RANKED: Here's How All 50 State Economies Are Doing, Ranked From Slowest To Fastest

Now that the recovery appears to finally be taking hold, Business Insider decided to see how that recovery was being felt across the country.

We ranked each state on how eight economic measures have grown or shrunk in recent years: the unemployment rate, the number of non-farm payroll jobs, gross domestic product, average wages, the working age (18-64) population, value of international exports, house prices, and auto sales.

Check out how we made the ranking here.

50. Alaska

The petroleum sector is a major part of the Alaskan economy, but many of Alaska's oil deposits have been depleted over the years. This depletion has dropped the state's crude oil production to 4th place. Other major employment sectors include the federal government, and the fishing and tourism industries. Here's a bit more about Alaska:

48. New Mexico

New Mexico has major petroleum and natural gas deposits in the northwest and southeast corners of the state. Plus, agriculture and mining are other major sectors. Additionally, the healthcare industry employs the 'largest percentage of New Mexico's workforce'.

46. Rhode Island

The majority of Rhode Island's economy is service-based, specifically focusing on healthcare and education. The state has seen a decline in manufacturing 'after the textile industry moved South and the jewelry industry has been outstripped by foreign competitors. According to our data:

45. Alabama

Alabama is growing into a major automotive producer with three major international auto manufacturers. Other major industries include aerospace, chemicals, food processing, and rubber and plastics. Plus, the University of Alabama is the state's largest employer and is a 'global leader in healthcare and medical research'.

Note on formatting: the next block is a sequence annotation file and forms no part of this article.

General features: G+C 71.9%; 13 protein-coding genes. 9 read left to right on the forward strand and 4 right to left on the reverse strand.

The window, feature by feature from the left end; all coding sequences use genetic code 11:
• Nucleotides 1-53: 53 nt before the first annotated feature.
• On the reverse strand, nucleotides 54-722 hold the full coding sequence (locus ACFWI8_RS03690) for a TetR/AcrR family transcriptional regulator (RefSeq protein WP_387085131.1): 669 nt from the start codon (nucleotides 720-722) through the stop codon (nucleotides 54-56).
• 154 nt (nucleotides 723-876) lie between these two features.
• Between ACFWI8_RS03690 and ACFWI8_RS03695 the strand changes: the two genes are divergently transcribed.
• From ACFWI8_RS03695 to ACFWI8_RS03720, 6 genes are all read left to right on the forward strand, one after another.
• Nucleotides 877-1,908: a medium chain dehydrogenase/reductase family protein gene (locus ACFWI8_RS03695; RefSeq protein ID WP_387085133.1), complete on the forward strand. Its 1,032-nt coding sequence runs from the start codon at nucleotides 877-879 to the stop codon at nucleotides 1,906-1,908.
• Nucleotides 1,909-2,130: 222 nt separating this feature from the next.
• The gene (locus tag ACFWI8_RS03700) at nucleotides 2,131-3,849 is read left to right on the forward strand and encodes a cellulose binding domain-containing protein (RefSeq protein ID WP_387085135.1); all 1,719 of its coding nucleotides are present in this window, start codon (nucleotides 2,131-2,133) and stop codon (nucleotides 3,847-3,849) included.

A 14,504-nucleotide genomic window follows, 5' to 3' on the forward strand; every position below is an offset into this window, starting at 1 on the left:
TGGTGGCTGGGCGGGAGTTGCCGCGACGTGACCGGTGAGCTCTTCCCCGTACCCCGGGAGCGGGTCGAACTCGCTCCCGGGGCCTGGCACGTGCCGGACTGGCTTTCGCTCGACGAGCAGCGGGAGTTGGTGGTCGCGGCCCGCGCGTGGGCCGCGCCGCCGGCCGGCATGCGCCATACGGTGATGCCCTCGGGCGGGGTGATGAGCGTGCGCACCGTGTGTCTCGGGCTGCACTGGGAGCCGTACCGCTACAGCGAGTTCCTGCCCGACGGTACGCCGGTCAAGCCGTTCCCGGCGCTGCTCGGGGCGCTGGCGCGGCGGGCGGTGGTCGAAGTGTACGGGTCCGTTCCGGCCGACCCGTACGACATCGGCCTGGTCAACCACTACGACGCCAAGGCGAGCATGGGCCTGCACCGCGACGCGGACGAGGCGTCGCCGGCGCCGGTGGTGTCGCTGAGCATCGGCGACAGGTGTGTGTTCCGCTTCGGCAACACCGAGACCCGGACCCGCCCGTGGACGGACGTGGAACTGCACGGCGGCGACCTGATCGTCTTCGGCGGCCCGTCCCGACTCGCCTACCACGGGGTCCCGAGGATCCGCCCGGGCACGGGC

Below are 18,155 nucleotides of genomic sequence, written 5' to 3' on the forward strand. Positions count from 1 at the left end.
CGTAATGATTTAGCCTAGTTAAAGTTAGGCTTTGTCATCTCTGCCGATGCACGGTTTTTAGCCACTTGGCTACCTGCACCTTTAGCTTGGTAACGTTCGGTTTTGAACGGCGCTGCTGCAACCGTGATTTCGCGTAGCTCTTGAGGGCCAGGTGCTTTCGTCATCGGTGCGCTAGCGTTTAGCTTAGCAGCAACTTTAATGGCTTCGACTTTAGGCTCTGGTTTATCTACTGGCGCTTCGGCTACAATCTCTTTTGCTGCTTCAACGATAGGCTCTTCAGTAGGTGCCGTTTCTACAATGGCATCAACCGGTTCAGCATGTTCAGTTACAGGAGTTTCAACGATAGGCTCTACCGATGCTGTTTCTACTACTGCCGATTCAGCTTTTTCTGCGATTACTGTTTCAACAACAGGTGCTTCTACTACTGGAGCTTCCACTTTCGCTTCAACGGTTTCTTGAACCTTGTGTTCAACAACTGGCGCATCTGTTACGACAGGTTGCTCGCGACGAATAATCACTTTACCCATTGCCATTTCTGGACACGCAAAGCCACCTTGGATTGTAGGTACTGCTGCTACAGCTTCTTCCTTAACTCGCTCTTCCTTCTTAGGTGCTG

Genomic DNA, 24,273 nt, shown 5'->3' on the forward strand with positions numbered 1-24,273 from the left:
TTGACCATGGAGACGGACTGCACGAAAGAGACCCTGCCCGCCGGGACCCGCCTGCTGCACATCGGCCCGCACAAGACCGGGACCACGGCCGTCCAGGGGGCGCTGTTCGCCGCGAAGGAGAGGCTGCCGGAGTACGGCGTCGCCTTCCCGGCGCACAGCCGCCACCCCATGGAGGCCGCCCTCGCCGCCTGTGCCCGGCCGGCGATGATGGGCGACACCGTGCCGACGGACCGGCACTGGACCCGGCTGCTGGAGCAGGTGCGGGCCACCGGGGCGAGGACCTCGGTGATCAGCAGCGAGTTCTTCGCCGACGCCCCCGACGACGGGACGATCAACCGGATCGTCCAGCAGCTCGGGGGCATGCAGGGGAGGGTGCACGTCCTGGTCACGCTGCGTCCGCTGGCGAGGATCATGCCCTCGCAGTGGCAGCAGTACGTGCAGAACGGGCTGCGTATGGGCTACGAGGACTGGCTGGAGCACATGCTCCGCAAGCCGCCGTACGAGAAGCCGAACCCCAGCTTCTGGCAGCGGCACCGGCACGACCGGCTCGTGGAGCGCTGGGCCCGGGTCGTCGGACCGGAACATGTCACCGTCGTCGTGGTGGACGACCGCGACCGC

44. West Virginia

The primary industry in West Virginia is the coal mining industry, but other major industries include chemicals, primary metals, and lumber. Here's how West Virginia did in our measures:

42. Missouri

Missouri's major industries include service industries, wholesale and retail trade, manufacturing, and agriculture. Plus, Missouri is a leading producer of transportation equipment, beer and beverages, and aerospace technology.

40. New Hampshire

According to the New Hampshire state government report 'Measuring New Hampshire's Economic Health,' the state was less impacted by the Great Recession than other states were. Nonfarm jobs faired better than the rest of the nation, and 'employment decline was shorter in New Hampshire than in the rest of the nation'.

39. Wisconsin

According to the Wisconsin Economic Outlook, the state's economy 'grew at a moderate pace in 2013' and 'jobs recovery continued at a moderate pace in 2013'. Additionally, 'the forecast anticipates stronger growth'. Major industries that drive the Wisconsin economy include manufacturing, agriculture, and healthcare.

38. Mississippi